Virtues in Sikhi
“as many are the vices, so many are the chains round one’s neck. One removes vice with virtue, for virtue is our only friend.”
Virtues in Sikhi
It is necessary for us to know the chief forms in which the moral life of the unified self ought to express itself:
Historically, an answer in this direction, from Pythagoras onwards, has been in terms of virtues.
The term virtue which earlier meant manliness has, however, come to be understood more generally as qualities of the moral person.
The modern ethical dialogue appears to have continued this usage with a slight increased emphasis on action, in that the virtues are the qualities of self as expressed in action.
It is in terms of virtues that the moral person expresses himself.
In different schools of Indian Philosophy a wide variety of terms are used to convey this ethical meaning:
Thus we see that in Nyāya, Vātsyāyana has used subha, while Patañjali has used yamas. Among the Jains punya and dharma convey almost the same meaning.
In some of the older Indian literature the term guṇa is also used to mean “good qualities, virtues, merits, excellences.”
It is this term guṇa along with others like sift (from the Arabic language) and sheel (which might have a reference to the Buddhist terminology, śīla in the meanings of good conduct) that are used in Sikhism to convey the equivalent meaning of virtues.
In Sikhism, gun is understood to mean virtues and good qualities of the self.
The contrary of gun in Sikhism is augun (evil quality) and contradictory is vingun (absence of gun).
Let us now examine views about guṇa in Sikhism. We may first briefly refer to the general characteristics and then take up the various virtues for detailed examination and analysis.
Virtues in general in Sikhism
The importance of the gun is emphasized in the Ādi Granth by all the Gurus. Guru Nānak says that
“as many are the vices, so many are the chains round one’s neck.
One removes vice with virtue, for virtue is our only friend.”
What is the definition of virtue in Sikhism? The statement from which we may infer this appears to have been offered by Guru Nānak in the next stanza when he says,
“Let your mind be the farmer and deeds the farming;
and let your body be the farm: water it with effort.
Let the spiritual word be the seed, and contentment the furrowing,
and let the fence be of humility.
If you do the deeds of love, the seed will sprout
and fortunate will then be your home.”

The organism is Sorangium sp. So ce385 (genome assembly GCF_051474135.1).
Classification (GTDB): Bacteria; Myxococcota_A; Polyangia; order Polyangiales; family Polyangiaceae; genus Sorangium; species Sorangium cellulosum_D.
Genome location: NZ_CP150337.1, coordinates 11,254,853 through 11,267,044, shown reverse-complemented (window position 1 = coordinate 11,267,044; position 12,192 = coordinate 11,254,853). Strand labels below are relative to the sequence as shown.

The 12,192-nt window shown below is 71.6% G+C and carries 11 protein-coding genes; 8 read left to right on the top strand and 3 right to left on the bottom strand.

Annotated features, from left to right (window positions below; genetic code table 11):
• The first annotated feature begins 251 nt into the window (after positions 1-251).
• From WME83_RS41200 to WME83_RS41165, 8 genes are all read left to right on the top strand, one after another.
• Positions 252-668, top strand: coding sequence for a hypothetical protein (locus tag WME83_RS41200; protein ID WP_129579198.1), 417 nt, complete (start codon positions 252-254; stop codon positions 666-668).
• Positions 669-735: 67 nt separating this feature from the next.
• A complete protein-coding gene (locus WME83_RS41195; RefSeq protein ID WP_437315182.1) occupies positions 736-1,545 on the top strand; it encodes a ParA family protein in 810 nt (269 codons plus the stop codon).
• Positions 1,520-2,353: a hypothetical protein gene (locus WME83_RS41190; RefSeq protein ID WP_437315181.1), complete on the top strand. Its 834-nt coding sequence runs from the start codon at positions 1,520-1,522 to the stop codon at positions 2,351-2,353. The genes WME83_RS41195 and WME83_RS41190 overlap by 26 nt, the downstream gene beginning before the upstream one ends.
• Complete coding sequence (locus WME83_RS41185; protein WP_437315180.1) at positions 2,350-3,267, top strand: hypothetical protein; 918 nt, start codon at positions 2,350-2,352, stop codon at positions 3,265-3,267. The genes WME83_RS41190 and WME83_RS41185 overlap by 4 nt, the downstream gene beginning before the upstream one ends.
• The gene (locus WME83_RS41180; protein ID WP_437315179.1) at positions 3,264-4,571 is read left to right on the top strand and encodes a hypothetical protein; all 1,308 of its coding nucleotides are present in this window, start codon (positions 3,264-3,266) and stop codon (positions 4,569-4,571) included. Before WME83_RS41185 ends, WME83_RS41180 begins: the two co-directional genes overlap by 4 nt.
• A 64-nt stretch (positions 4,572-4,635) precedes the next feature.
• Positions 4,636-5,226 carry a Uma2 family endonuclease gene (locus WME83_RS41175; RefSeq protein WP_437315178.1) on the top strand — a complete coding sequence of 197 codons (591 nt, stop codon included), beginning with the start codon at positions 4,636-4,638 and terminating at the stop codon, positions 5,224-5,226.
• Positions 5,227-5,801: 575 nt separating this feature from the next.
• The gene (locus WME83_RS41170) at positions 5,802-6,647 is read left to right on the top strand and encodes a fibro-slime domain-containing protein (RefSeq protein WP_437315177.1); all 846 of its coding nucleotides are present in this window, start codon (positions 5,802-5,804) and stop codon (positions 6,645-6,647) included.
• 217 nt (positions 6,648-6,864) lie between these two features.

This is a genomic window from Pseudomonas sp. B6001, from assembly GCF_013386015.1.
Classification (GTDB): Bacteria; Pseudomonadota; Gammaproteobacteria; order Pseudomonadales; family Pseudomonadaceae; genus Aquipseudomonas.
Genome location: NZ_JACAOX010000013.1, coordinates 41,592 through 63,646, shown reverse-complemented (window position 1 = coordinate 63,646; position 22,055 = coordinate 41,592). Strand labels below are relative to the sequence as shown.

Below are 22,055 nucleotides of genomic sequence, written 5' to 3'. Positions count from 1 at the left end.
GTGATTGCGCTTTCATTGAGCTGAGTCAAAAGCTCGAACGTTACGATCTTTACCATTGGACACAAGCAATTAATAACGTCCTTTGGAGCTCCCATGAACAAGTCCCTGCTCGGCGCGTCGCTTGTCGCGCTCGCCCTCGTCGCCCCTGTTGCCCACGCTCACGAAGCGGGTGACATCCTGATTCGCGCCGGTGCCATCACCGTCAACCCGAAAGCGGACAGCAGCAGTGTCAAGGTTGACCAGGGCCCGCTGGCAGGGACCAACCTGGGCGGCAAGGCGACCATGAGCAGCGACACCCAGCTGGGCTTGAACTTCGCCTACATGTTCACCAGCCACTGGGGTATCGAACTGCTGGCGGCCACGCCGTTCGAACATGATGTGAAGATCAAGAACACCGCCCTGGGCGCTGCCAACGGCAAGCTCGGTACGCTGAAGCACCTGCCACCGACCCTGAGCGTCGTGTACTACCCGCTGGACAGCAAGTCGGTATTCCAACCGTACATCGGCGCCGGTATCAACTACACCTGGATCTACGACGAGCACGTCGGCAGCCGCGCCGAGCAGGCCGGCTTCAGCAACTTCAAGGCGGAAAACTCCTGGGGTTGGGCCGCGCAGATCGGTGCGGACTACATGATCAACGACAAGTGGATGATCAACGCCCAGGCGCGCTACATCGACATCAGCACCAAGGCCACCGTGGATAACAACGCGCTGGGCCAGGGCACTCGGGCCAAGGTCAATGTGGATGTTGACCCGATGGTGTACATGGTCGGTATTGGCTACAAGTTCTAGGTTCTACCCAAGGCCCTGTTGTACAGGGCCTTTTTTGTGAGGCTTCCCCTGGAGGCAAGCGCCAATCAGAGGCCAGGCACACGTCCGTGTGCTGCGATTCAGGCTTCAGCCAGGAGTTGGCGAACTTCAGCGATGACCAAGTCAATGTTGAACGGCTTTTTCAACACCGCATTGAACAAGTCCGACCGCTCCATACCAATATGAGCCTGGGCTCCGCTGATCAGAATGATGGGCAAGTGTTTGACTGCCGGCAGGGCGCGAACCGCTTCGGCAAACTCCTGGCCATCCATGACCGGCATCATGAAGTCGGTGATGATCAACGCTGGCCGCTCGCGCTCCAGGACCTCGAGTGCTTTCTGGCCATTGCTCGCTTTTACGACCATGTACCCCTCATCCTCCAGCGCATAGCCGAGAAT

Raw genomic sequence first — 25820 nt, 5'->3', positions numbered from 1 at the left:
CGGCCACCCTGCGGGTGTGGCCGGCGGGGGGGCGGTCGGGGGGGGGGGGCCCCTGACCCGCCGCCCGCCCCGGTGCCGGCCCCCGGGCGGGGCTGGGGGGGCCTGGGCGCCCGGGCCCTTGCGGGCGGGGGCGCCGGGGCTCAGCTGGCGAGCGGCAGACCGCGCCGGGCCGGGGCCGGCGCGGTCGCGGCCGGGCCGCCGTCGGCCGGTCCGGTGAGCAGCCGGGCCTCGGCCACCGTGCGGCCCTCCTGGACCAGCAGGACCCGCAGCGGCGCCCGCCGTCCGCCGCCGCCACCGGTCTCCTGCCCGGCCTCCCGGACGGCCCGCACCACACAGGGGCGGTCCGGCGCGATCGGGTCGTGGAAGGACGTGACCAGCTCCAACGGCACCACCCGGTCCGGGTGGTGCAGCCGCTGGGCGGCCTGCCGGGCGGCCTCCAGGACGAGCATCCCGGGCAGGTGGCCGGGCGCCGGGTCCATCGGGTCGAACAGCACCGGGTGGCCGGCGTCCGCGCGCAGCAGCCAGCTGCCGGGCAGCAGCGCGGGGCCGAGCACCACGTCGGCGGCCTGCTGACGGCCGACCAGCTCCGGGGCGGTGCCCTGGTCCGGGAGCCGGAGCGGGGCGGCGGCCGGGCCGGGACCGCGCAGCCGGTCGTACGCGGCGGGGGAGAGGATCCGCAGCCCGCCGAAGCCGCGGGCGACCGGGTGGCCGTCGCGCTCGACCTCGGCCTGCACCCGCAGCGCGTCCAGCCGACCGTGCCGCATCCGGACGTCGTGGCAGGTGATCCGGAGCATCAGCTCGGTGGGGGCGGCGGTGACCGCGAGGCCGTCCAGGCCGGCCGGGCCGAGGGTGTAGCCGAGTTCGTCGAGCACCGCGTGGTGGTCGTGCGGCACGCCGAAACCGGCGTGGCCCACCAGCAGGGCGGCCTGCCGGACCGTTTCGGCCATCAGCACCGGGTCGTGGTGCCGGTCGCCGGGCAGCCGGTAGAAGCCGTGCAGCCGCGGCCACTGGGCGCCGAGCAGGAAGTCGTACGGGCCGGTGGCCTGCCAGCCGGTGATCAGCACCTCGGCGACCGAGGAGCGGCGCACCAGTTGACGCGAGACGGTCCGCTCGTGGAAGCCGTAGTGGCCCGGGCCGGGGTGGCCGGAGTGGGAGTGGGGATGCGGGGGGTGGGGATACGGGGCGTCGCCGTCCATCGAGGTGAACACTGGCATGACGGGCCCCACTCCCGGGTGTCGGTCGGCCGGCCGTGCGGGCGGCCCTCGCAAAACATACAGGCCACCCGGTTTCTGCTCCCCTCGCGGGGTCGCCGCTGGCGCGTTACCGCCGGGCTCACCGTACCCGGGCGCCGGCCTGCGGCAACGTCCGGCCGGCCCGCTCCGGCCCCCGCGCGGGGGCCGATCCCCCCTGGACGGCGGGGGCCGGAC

Now if we except, for the moment, the final object of virtue - the realization of the supreme ideal - we can see that by the use of the allegory “mind, the farmer and deeds, the farming” the virtues sought to be conveyed are what may be called “qualities exhibited in right conduct.”
Virtues mentioned in the above list, such as contentment, humility and love will be taken up later in this chapter. For the present the stress on the need to cultivate virtues may be mentioned.
Guru Nānak, in one of his compositions, declares categorically that “devotion without virtues is impossible.” This stress on morality is clearly noticeable throughout the teachings of the Gurus.
The Gurus also regard virtues as qualities essential to endear the self to the Divine. It is, as Guru Nānak says, “charming one’s love with the charm of virtue.”
It is in this sense that “furrowing and fence” would help in the sprouting of the spiritual seed. In the terminology we have been using so far it would lead to the realization of the real self, that is the state of Sachiāra.
The virtues, according to the Gurus, may be learnt and cultivated through social communication with the virtuous. This is brought out by Guru Nānak very well in one of his utterances - in which he says,
“In the society of the holy, one becomes holy, and one runs after virtues, forsaking his sins.”
At yet another place he remarks,
“If my friends are blessed with virtues, let us share some with them.
Yes, share we should the virtues with our friends and shed out sins.”
This notion of sharing virtues is in fact and in general, an aspect of sharing socially. It has vast implications, social as well as educational.
Should a man be virtuous, it may be asked, in order to be so noticed by others?
Should he get discouraged if his virtues attract no notice?
The Guru teaches that a person need not feel discouraged in his moral and spiritual endeavour if he feels that his virtues are not being appreciated. Guru Nānak says,
“Virtue is priceless, it cannot be bought at a stall,
and it is weighed where the weights are whole and virtue weighted its weight.”
This is meant to encourage the release of the strenuous mood in the individual. The person is assured of the great value of virtue even when it does not appear to be deservingly appreciated.
However, in spite of this emphasis on virtues, we do not find at any one place an exhaustive list of virtues or qualities involved in right conduct.
As is the case with much of the other similar literature, in the Ādi Granth, too, we come across the treatment of virtues here and there and in order to understand the complex meaning one has to refer to different passages at different places.
In the present article, those virtues which are held very high in the Ādi Granth, and receive support elsewhere also, have been brought together with their meanings.
The list here is representative of the qualities generally held to be indicative of moral excellence. It includes:
1. wisdom, 2. truthfulness, 3. temperance, 4. courage, 5. justice, 6. humility and 7. contentment.
The list is rather broad- based and embraces almost all of the moral virtues.
We will analyse the various aspects of the virtues as explained in Sikhism as well as direct our attention to the various historical developments which are reflected in an increased stress on some one aspect of a virtue.